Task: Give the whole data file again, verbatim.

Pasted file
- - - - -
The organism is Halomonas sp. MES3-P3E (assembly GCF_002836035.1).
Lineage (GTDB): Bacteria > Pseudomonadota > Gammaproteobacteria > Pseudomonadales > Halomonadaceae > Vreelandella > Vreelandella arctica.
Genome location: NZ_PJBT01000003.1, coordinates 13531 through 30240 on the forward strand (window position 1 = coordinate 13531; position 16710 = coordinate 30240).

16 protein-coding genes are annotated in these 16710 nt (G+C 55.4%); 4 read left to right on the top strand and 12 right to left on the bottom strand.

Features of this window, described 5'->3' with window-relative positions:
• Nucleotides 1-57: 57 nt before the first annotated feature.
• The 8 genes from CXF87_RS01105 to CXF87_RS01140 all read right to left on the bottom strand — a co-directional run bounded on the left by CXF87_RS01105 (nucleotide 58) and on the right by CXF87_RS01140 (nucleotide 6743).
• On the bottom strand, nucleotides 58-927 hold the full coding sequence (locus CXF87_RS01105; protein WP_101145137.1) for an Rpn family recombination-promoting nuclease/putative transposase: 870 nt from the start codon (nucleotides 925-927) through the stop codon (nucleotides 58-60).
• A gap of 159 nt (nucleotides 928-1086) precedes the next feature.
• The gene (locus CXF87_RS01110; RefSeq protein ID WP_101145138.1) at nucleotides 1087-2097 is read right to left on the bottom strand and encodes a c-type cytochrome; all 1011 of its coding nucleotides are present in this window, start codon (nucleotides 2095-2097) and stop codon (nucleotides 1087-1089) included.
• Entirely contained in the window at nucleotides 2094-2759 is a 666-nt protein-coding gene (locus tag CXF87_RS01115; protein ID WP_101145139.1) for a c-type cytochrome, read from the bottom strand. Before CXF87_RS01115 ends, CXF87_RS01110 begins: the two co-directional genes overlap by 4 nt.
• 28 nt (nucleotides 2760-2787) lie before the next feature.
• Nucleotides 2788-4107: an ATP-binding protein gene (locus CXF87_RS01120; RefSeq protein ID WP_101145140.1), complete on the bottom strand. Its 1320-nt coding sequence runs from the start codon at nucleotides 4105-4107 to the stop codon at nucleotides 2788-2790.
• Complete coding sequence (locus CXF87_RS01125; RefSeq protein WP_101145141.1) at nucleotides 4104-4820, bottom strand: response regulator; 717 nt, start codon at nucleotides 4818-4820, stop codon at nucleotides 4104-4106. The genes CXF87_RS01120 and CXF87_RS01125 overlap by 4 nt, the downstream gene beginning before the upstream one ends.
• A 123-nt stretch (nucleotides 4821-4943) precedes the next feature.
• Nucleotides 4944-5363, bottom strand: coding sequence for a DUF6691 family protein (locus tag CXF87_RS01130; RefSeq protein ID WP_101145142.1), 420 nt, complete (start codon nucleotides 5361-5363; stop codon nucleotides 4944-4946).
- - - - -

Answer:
The organism is Halomonas sp. MES3-P3E (assembly GCF_002836035.1).
Lineage (GTDB): Bacteria > Pseudomonadota > Gammaproteobacteria > Pseudomonadales > Halomonadaceae > Vreelandella > Vreelandella arctica.
Genome location: NZ_PJBT01000003.1, coordinates 13531 through 30240 on the forward strand (window position 1 = coordinate 13531; position 16710 = coordinate 30240).

16 protein-coding genes are annotated in these 16710 nt (G+C 55.4%); 4 read left to right on the top strand and 12 right to left on the bottom strand.

Features of this window, described 5'->3' with window-relative positions:
• Nucleotides 1-57: 57 nt before the first annotated feature.
• The 8 genes from CXF87_RS01105 to CXF87_RS01140 all read right to left on the bottom strand — a co-directional run bounded on the left by CXF87_RS01105 (nucleotide 58) and on the right by CXF87_RS01140 (nucleotide 6743).
• On the bottom strand, nucleotides 58-927 hold the full coding sequence (locus CXF87_RS01105; protein WP_101145137.1) for an Rpn family recombination-promoting nuclease/putative transposase: 870 nt from the start codon (nucleotides 925-927) through the stop codon (nucleotides 58-60).
• A gap of 159 nt (nucleotides 928-1086) precedes the next feature.
• The gene (locus CXF87_RS01110; RefSeq protein ID WP_101145138.1) at nucleotides 1087-2097 is read right to left on the bottom strand and encodes a c-type cytochrome; all 1011 of its coding nucleotides are present in this window, start codon (nucleotides 2095-2097) and stop codon (nucleotides 1087-1089) included.
• Entirely contained in the window at nucleotides 2094-2759 is a 666-nt protein-coding gene (locus tag CXF87_RS01115; protein ID WP_101145139.1) for a c-type cytochrome, read from the bottom strand. Before CXF87_RS01115 ends, CXF87_RS01110 begins: the two co-directional genes overlap by 4 nt.
• 28 nt (nucleotides 2760-2787) lie before the next feature.
• Nucleotides 2788-4107: an ATP-binding protein gene (locus CXF87_RS01120; RefSeq protein ID WP_101145140.1), complete on the bottom strand. Its 1320-nt coding sequence runs from the start codon at nucleotides 4105-4107 to the stop codon at nucleotides 2788-2790.
• Complete coding sequence (locus CXF87_RS01125; RefSeq protein WP_101145141.1) at nucleotides 4104-4820, bottom strand: response regulator; 717 nt, start codon at nucleotides 4818-4820, stop codon at nucleotides 4104-4106. The genes CXF87_RS01120 and CXF87_RS01125 overlap by 4 nt, the downstream gene beginning before the upstream one ends.
• A 123-nt stretch (nucleotides 4821-4943) precedes the next feature.
• Nucleotides 4944-5363, bottom strand: coding sequence for a DUF6691 family protein (locus tag CXF87_RS01130; RefSeq protein ID WP_101145142.1), 420 nt, complete (start codon nucleotides 5361-5363; stop codon nucleotides 4944-4946).